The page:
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Testing Output Transistors

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Anonymous
August 6, 2004 1:16:06 PM

Archived from groups: rec.audio.tech (More info?)

Hello,

I have acquired an Amber Series 70 amp, I am relatively new to electronics
and am attempting to debug a problem with the left channel (it simply does
not work).

I removed the output transistors and tested them with a DVM. Not sure which
is the Base or the Emitter but on the diode check I get approximately 425 on
one pole and 1.0 on the other. I tested all of the output transistors and
they all are around the same reading 425-440. Is there another way to check
the transistors? Also how would I go about checking the output driver which
is an LM391-100 if possible with a simple DVM?

Thanks in advance,
Dan
Anonymous
August 7, 2004 3:39:44 AM

Archived from groups: rec.audio.tech (More info?)

solex wrote:

> Hello,
>
> I have acquired an Amber Series 70 amp, I am relatively new to electronics
> and am attempting to debug a problem with the left channel (it simply does
> not work).
>
> I removed the output transistors and tested them with a DVM. Not sure which
> is the Base or the Emitter but on the diode check I get approximately 425 on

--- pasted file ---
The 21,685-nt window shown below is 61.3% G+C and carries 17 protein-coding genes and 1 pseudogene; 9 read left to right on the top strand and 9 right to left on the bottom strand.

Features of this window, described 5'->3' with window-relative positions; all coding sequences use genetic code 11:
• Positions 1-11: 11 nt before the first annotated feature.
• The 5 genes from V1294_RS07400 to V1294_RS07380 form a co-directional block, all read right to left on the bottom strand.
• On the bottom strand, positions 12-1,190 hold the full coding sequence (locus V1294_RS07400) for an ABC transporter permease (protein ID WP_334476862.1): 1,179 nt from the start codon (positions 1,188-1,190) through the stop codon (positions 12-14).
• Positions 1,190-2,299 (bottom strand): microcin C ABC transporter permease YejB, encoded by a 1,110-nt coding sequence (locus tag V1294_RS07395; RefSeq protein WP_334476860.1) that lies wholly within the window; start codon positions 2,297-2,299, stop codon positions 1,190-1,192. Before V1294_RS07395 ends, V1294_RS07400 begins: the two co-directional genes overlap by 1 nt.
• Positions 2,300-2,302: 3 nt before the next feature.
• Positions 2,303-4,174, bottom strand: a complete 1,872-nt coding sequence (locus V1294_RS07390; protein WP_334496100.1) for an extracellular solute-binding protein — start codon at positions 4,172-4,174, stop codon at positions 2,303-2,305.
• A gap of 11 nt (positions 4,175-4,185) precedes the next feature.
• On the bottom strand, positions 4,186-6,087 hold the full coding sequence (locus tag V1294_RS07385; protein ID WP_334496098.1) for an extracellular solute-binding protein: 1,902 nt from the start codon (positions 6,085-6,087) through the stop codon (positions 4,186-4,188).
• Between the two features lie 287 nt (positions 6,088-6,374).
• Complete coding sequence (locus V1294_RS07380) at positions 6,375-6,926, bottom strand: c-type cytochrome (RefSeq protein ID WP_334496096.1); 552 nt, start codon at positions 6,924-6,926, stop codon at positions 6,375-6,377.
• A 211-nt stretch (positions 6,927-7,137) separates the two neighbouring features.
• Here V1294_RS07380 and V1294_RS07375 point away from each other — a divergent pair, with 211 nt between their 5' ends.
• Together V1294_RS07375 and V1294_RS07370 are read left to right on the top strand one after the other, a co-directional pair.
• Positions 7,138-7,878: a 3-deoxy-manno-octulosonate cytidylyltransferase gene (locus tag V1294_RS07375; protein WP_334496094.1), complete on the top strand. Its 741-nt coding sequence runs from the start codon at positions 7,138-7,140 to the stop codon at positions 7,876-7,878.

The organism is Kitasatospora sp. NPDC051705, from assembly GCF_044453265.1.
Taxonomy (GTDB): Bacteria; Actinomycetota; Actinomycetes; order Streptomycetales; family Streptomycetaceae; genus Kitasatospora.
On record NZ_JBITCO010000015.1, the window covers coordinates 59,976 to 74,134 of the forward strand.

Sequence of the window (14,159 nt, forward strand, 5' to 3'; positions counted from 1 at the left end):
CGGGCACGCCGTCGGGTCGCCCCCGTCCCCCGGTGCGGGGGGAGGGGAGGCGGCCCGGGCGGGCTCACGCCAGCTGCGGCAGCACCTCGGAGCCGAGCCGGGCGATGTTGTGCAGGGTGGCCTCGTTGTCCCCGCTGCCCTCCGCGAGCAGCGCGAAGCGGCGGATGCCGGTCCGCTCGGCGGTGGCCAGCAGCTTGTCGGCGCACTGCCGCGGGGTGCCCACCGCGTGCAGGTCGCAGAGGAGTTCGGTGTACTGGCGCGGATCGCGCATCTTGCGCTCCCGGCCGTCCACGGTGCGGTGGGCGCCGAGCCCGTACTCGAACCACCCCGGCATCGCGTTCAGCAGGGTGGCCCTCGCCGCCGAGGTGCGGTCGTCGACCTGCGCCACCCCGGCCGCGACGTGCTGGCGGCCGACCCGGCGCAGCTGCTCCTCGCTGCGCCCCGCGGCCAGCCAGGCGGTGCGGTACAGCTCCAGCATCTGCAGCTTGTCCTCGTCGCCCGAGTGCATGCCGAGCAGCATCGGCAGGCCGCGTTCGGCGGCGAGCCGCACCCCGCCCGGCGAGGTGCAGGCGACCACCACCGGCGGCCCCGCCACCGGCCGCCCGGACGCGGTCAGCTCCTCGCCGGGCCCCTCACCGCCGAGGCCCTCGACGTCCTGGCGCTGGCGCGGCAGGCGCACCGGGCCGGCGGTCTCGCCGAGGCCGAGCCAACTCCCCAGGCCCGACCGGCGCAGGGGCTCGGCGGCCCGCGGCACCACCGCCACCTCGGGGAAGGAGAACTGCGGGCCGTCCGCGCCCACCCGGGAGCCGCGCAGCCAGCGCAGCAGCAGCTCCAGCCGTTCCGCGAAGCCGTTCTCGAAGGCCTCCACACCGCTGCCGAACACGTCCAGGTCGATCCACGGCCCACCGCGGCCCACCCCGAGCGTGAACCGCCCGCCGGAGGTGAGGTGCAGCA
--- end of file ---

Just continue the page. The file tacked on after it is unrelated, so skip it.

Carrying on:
> one pole and 1.0 on the other.

I have no idea what you mean by " 425 on one pole and 1.0 on the other ". Pole
of what ?

> I tested all of the output transistors and
> they all are around the same reading 425-440. Is there another way to check
> the transistors?

Both the base emitter and base collector junction of bipolar devices measure
like big diodes - you'll get typically more like 500mV forward voltage IME and
*very* high resistance in the non-conducting direction.

If you find a short instead anywhere - the device is definitely dead. If you
don't get the diode characteristics either, then the device is also u/s.

You have NPN and PNP devices to consider, so bear in mind that the NPN device
will conduct with the base positive and the PNP with the base negative.

Have you looked at the transistor part numbers and googled them ? You'll find